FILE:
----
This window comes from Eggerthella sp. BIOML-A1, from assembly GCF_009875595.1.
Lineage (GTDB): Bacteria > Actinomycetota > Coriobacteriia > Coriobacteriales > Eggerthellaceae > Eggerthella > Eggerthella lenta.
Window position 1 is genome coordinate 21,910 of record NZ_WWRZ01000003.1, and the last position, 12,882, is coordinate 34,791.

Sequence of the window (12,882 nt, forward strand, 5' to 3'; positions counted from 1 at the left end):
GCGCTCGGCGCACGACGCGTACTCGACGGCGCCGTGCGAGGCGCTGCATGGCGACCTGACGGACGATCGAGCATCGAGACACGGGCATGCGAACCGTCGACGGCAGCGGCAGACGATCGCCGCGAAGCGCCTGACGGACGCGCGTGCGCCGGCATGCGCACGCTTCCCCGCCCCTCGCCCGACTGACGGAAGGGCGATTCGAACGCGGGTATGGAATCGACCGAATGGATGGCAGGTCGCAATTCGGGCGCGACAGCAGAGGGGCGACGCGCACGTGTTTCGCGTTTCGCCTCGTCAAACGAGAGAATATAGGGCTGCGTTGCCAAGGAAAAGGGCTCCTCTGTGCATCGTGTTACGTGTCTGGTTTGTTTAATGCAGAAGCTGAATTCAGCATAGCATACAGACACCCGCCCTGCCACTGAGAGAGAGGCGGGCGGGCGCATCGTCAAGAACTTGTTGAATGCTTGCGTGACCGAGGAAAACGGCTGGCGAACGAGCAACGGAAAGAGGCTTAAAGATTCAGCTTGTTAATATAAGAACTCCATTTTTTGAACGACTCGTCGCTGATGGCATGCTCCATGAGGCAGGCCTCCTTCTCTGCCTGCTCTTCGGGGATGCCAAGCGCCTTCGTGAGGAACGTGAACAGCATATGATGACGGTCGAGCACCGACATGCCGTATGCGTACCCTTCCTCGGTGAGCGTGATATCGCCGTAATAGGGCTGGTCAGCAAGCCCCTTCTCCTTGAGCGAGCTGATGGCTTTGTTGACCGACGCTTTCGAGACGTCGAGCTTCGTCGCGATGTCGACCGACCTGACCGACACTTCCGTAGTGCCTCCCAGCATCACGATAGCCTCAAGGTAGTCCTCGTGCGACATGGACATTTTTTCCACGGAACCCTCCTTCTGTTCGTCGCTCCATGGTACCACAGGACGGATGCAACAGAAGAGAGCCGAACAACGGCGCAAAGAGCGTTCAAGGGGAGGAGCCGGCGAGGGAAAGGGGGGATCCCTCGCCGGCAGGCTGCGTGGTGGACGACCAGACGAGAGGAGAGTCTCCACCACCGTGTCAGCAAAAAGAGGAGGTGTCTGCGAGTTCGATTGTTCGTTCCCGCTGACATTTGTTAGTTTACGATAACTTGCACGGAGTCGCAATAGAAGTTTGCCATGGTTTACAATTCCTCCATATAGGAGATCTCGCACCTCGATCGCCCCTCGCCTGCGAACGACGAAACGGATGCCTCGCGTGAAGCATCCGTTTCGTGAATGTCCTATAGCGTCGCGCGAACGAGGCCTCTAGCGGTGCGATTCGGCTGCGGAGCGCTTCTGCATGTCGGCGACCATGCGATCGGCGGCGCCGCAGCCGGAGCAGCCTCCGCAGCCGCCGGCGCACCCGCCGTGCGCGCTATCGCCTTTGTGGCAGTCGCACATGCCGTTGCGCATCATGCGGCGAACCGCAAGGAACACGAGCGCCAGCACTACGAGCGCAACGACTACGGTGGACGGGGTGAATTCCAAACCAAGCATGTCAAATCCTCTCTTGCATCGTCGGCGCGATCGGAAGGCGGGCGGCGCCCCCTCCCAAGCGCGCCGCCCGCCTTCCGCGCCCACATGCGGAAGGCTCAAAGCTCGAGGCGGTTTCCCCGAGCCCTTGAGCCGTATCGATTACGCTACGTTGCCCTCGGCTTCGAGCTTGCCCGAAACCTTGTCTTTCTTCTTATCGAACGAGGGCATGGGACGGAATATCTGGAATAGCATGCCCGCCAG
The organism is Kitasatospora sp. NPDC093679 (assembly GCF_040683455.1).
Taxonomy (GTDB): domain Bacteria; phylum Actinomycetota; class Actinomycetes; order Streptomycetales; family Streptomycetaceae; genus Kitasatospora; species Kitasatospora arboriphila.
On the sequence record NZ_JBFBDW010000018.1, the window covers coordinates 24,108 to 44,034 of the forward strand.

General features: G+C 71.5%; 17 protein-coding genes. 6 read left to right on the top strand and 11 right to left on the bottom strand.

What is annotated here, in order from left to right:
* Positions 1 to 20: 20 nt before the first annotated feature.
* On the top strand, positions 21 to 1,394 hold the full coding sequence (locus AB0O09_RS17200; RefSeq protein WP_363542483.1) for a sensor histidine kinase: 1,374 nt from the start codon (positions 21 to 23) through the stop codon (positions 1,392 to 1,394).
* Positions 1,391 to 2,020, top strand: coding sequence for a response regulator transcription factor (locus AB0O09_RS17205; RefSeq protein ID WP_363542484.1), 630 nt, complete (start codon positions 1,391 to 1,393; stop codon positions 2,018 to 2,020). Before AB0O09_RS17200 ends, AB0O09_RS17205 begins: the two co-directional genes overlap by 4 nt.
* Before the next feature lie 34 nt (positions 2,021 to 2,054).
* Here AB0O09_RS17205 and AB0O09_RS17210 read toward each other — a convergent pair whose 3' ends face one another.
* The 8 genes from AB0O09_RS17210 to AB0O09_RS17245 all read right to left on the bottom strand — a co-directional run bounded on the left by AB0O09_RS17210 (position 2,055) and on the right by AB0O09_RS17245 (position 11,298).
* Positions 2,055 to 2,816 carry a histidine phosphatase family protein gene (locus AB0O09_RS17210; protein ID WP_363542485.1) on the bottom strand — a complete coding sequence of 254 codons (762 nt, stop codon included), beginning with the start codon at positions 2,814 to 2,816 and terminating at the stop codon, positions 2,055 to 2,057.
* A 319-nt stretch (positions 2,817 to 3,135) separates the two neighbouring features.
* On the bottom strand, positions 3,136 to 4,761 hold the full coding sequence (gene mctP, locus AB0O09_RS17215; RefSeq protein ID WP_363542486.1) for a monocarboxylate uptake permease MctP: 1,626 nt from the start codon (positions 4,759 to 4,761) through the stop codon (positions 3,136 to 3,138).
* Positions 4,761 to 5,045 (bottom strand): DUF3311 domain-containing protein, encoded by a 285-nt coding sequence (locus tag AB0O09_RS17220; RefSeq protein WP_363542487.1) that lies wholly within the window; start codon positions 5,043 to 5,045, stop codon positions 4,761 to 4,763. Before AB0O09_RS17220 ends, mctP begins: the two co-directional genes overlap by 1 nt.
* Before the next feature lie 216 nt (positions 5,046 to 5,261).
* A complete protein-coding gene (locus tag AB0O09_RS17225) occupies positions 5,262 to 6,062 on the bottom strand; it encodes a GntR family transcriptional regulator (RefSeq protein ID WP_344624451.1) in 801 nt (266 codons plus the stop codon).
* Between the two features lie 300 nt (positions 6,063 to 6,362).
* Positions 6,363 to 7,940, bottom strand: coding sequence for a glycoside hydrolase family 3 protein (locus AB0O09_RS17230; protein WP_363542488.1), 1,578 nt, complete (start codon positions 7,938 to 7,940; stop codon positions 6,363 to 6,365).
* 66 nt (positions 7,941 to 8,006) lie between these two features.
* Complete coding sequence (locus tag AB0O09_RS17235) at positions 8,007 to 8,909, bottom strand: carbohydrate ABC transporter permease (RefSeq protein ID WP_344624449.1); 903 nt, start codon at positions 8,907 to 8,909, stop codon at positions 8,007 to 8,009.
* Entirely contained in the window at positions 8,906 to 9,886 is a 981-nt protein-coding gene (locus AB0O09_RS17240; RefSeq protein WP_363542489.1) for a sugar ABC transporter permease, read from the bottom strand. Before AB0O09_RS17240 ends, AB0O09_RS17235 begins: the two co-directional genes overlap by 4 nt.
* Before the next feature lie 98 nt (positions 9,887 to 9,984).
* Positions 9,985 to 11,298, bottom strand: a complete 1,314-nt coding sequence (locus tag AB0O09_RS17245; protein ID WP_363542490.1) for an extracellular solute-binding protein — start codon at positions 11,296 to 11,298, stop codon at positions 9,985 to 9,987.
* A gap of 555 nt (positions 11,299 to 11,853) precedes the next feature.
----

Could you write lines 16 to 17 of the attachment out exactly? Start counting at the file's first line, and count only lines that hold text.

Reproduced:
* The 8 genes from AB0O09_RS17210 to AB0O09_RS17245 all read right to left on the bottom strand — a co-directional run bounded on the left by AB0O09_RS17210 (position 2,055) and on the right by AB0O09_RS17245 (position 11,298).
* Positions 2,055 to 2,816 carry a histidine phosphatase family protein gene (locus AB0O09_RS17210; protein ID WP_363542485.1) on the bottom strand — a complete coding sequence of 254 codons (762 nt, stop codon included), beginning with the start codon at positions 2,814 to 2,816 and terminating at the stop codon, positions 2,055 to 2,057.